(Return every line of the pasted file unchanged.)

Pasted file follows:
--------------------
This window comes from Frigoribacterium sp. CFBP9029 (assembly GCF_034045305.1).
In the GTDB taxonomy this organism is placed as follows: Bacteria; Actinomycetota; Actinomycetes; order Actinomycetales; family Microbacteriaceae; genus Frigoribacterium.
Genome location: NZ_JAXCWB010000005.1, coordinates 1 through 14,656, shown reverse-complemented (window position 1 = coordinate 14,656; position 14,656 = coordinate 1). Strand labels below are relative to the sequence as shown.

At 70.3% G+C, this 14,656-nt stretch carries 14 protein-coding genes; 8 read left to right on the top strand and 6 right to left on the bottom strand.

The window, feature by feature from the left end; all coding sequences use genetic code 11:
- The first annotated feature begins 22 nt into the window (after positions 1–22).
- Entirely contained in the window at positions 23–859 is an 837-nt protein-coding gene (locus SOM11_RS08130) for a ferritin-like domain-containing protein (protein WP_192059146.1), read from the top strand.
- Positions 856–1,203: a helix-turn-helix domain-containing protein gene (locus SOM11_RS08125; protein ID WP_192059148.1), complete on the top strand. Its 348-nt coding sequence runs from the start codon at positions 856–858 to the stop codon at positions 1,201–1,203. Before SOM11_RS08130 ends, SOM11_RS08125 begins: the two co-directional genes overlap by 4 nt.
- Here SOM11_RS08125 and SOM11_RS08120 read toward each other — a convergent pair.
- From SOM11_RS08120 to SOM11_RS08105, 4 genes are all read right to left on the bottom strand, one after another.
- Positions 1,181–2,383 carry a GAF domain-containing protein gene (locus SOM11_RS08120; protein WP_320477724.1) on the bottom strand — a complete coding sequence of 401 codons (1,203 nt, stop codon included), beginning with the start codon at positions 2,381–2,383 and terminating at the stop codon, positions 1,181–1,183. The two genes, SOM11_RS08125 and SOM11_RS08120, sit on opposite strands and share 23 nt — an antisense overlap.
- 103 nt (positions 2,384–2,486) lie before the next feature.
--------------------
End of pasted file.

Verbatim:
This window comes from Frigoribacterium sp. CFBP9029 (assembly GCF_034045305.1).
In the GTDB taxonomy this organism is placed as follows: Bacteria; Actinomycetota; Actinomycetes; order Actinomycetales; family Microbacteriaceae; genus Frigoribacterium.
Genome location: NZ_JAXCWB010000005.1, coordinates 1 through 14,656, shown reverse-complemented (window position 1 = coordinate 14,656; position 14,656 = coordinate 1). Strand labels below are relative to the sequence as shown.

At 70.3% G+C, this 14,656-nt stretch carries 14 protein-coding genes; 8 read left to right on the top strand and 6 right to left on the bottom strand.

The window, feature by feature from the left end; all coding sequences use genetic code 11:
- The first annotated feature begins 22 nt into the window (after positions 1–22).
- Entirely contained in the window at positions 23–859 is an 837-nt protein-coding gene (locus SOM11_RS08130) for a ferritin-like domain-containing protein (protein WP_192059146.1), read from the top strand.
- Positions 856–1,203: a helix-turn-helix domain-containing protein gene (locus SOM11_RS08125; protein ID WP_192059148.1), complete on the top strand. Its 348-nt coding sequence runs from the start codon at positions 856–858 to the stop codon at positions 1,201–1,203. Before SOM11_RS08130 ends, SOM11_RS08125 begins: the two co-directional genes overlap by 4 nt.
- Here SOM11_RS08125 and SOM11_RS08120 read toward each other — a convergent pair.
- From SOM11_RS08120 to SOM11_RS08105, 4 genes are all read right to left on the bottom strand, one after another.
- Positions 1,181–2,383 carry a GAF domain-containing protein gene (locus SOM11_RS08120; protein WP_320477724.1) on the bottom strand — a complete coding sequence of 401 codons (1,203 nt, stop codon included), beginning with the start codon at positions 2,381–2,383 and terminating at the stop codon, positions 1,181–1,183. The two genes, SOM11_RS08125 and SOM11_RS08120, sit on opposite strands and share 23 nt — an antisense overlap.
- 103 nt (positions 2,384–2,486) lie before the next feature.